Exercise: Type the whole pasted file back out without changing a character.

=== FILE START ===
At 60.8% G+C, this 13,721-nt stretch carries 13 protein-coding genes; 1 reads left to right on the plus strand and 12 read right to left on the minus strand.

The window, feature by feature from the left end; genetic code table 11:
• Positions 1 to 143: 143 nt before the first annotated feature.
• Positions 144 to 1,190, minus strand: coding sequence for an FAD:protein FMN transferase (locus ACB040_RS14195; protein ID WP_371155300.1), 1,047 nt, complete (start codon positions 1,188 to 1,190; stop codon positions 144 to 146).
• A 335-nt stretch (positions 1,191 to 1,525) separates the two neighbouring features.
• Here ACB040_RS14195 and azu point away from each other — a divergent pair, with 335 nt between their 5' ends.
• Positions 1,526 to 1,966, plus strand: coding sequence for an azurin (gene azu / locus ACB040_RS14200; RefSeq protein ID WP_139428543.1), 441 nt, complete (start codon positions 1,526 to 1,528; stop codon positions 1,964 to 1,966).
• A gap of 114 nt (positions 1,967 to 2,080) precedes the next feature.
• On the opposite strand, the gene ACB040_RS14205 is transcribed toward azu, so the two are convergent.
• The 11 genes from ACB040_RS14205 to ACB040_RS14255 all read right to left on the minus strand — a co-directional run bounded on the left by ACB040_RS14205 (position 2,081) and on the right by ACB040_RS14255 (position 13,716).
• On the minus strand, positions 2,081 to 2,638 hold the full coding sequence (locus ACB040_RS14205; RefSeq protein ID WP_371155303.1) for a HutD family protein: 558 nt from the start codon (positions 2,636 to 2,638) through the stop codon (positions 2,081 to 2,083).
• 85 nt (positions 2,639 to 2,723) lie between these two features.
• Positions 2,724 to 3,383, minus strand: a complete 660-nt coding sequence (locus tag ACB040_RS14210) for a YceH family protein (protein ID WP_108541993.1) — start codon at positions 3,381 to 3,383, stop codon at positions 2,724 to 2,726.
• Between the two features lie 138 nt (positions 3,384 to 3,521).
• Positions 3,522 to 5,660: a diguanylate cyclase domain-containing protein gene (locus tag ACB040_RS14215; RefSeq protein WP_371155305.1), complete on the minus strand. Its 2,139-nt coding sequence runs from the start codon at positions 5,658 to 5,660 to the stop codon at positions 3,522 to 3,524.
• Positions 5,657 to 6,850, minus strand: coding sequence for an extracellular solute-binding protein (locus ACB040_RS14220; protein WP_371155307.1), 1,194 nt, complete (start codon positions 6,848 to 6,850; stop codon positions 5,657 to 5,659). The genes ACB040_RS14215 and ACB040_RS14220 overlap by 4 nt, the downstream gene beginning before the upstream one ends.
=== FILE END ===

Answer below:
At 60.8% G+C, this 13,721-nt stretch carries 13 protein-coding genes; 1 reads left to right on the plus strand and 12 read right to left on the minus strand.

The window, feature by feature from the left end; genetic code table 11:
• Positions 1 to 143: 143 nt before the first annotated feature.
• Positions 144 to 1,190, minus strand: coding sequence for an FAD:protein FMN transferase (locus ACB040_RS14195; protein ID WP_371155300.1), 1,047 nt, complete (start codon positions 1,188 to 1,190; stop codon positions 144 to 146).
• A 335-nt stretch (positions 1,191 to 1,525) separates the two neighbouring features.
• Here ACB040_RS14195 and azu point away from each other — a divergent pair, with 335 nt between their 5' ends.
• Positions 1,526 to 1,966, plus strand: coding sequence for an azurin (gene azu / locus ACB040_RS14200; RefSeq protein ID WP_139428543.1), 441 nt, complete (start codon positions 1,526 to 1,528; stop codon positions 1,964 to 1,966).
• A gap of 114 nt (positions 1,967 to 2,080) precedes the next feature.
• On the opposite strand, the gene ACB040_RS14205 is transcribed toward azu, so the two are convergent.
• The 11 genes from ACB040_RS14205 to ACB040_RS14255 all read right to left on the minus strand — a co-directional run bounded on the left by ACB040_RS14205 (position 2,081) and on the right by ACB040_RS14255 (position 13,716).
• On the minus strand, positions 2,081 to 2,638 hold the full coding sequence (locus ACB040_RS14205; RefSeq protein ID WP_371155303.1) for a HutD family protein: 558 nt from the start codon (positions 2,636 to 2,638) through the stop codon (positions 2,081 to 2,083).
• 85 nt (positions 2,639 to 2,723) lie between these two features.
• Positions 2,724 to 3,383, minus strand: a complete 660-nt coding sequence (locus tag ACB040_RS14210) for a YceH family protein (protein ID WP_108541993.1) — start codon at positions 3,381 to 3,383, stop codon at positions 2,724 to 2,726.
• Between the two features lie 138 nt (positions 3,384 to 3,521).
• Positions 3,522 to 5,660: a diguanylate cyclase domain-containing protein gene (locus tag ACB040_RS14215; RefSeq protein WP_371155305.1), complete on the minus strand. Its 2,139-nt coding sequence runs from the start codon at positions 5,658 to 5,660 to the stop codon at positions 3,522 to 3,524.
• Positions 5,657 to 6,850, minus strand: coding sequence for an extracellular solute-binding protein (locus ACB040_RS14220; protein WP_371155307.1), 1,194 nt, complete (start codon positions 6,848 to 6,850; stop codon positions 5,657 to 5,659). The genes ACB040_RS14215 and ACB040_RS14220 overlap by 4 nt, the downstream gene beginning before the upstream one ends.